Saturday, 16 January 2016

Floodwater Piking and Flounder on Lures

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I’ve always loved unusual fishing and the sport’s capacity to spring a surprise, but even compared to my oddest adventures, my one day mission this week was bonkers. To be brutally honest I wondered whether I was on a hiding to nothing as I sped towards Dorset and saw trickling streams rendered into gruesome, muddy flows.

I was looking forward to catching up with Nathan Edgell, but fancied that even with his knack of catching specimen river pike we would need a big slice of luck, or our brains testing. Along the access path to the fishery alone, we were up to our thighs- and perilously close to that annoying leak in my waders, just around “Crown Jewels” level. And then it was tricky to see where the fields ended and the river began.

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Now, I’m not going to give away the whole story in this hasty blog, but if I can give you any inkling as to how Mr Edgell catches so many pike it has nothing to do with fancy tackle or secret tactics and everything to do with his willingness to be mobile and get stuck in. He is like the Heineken of pike anglers- the one who gets to the parts others don’t reach. By which I mean he gets stuck into the bits most of us walk right past or take one look at and think “no way.”

Not only did he winkle out a pike on the day, but he did so on a lure and the fish was absolutely cracking! There’s a great article there, with some revealing dodges anyway. More to follow...

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It was only later in the day when I managed one of my own. With takes at a premium, I decided to put my final efforts into an hour or two with a sardine in a tempting looking slack. I managed to trip and almost totally fall in just getting into a position where I could fish properly. Boy was it cold. I was starting to shiver when the float started to take a walk- and in a split second all discomfort was forgotten and it was just man against pike.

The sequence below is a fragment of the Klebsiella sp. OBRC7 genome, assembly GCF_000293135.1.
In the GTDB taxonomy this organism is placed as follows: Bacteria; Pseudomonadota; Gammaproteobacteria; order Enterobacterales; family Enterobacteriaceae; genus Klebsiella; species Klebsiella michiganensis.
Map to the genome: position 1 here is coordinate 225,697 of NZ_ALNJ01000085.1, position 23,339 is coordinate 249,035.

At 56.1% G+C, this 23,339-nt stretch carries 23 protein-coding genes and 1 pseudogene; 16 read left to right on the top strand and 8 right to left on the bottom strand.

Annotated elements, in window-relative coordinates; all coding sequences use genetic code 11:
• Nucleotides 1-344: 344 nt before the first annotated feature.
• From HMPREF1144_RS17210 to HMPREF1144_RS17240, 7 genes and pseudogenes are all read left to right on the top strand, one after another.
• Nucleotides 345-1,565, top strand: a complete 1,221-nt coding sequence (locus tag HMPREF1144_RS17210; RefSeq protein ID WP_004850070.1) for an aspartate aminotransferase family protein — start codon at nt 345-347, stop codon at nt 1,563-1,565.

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It was a pretty and hard-fighting fish too. It fought harder than some much larger fish I’ve caught. Nothing like as big as Nathan’s, but hey- that’s a pretty normal state of affairs for anyone who follows his exploits! I didn’t bother to weigh it, but it looked like a scraper double. It also had the top of its tail missing- perhaps an otter attack, but I couldn’t say. Perhaps one of you blog readers might be able to enlighten me? It looked well healed and the fish was fit.

I was literally shaking with cold as I left for the coast to catch up with another fishing pal I hadn’t seen in a while. I last met up with Andy Mytton on a towpath zander fishing trip (hence his appearance in my Canal Fishing book). Ever since then though, I’ve been staggered by the sheer variety of sea fish he catches on lures. Unless, like a goby, you’ve been hiding under a rock, you can’t have failed to notice how Light Rock Fishing or LRF is getting increasingly popular. And having done a lot of recent fishing with light lure gear for perch, a visit to the sea was overdue.